This week brought
a brace of camping cookbooks, which I regarded with curiosity.
Though our family lives on 20 rustic acres, all my outdoor
cooking--whether on propane burner or kettle grill--takes place no
more than the requisite 10 feet away from the house. Every
dash back inside for a forgotten tool or ingredient counts as a
hassle. So how indeed, I wondered, do people with the camping
bug manage a decent hot meal?
Annie Bell's The
Camping Cookbook has a wide variety of upscale recipes that
just happen to be cooked outside, with one-pot meals, fish baked in
newspaper, duck hash (made with pâté), soigné-looking pork and lamb
roasts. Although practical tips occur throughout the book,
the main external clue that this is a camping book rather than a
beach entertaining/summer parties/grill book is the heavily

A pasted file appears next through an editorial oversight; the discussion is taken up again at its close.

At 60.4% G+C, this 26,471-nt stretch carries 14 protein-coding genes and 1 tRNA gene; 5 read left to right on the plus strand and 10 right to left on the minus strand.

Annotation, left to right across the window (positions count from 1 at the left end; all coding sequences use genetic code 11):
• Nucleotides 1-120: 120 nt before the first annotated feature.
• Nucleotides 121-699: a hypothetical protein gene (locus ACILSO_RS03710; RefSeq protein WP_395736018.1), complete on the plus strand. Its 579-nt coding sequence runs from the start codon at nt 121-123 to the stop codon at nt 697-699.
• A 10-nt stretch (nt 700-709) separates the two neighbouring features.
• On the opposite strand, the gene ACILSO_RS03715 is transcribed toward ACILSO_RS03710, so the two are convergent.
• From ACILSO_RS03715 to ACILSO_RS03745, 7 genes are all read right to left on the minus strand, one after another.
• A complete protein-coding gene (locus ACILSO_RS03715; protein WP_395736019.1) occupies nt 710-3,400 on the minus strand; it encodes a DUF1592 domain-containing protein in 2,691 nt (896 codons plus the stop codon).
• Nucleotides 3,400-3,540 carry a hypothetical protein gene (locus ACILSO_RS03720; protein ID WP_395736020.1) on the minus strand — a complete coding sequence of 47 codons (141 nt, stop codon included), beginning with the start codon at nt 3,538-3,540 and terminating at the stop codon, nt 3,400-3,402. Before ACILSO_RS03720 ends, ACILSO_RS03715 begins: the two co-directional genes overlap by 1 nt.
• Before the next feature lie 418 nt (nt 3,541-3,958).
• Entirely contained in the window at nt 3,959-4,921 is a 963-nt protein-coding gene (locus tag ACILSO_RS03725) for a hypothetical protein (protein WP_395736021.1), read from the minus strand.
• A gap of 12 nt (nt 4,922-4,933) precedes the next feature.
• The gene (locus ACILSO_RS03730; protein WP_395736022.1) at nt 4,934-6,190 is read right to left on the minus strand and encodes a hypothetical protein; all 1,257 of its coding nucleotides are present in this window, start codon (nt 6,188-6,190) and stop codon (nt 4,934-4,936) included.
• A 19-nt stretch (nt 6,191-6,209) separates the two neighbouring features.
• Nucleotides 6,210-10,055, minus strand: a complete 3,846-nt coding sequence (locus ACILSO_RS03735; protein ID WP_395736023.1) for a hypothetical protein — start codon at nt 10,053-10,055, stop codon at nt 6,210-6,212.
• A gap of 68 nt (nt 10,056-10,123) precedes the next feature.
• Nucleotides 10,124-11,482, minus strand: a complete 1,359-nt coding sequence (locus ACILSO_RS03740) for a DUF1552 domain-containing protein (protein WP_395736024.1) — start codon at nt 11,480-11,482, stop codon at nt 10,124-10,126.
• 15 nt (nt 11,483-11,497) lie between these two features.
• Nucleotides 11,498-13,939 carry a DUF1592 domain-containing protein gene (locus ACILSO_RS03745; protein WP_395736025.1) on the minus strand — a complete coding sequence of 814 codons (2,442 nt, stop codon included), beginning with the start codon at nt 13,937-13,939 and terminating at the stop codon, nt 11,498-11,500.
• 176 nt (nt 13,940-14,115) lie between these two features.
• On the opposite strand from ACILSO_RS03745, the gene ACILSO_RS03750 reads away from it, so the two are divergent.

laminated, wipe-off cover.
On the other end of the spectrum is Mike Faverman and Pat Mac's
Ultimate Camp Cooking, whose motto seems to be "get it done any
way you can." From omelets in Ziploc bags to sloppy casseroles of
chicken and Ritz casseroles, this is minimum-effort. filling, and
occasionally unsightly food.
Either book, however, has got to be a step in the right
direction--i.e., away from cold trail mix and rehydrated foil
packets. You still have to schlep the cookstoves and fresh
ingredients though, unless, of course, you cook and camp in your
vegetable garden. Hey! now that's an idea.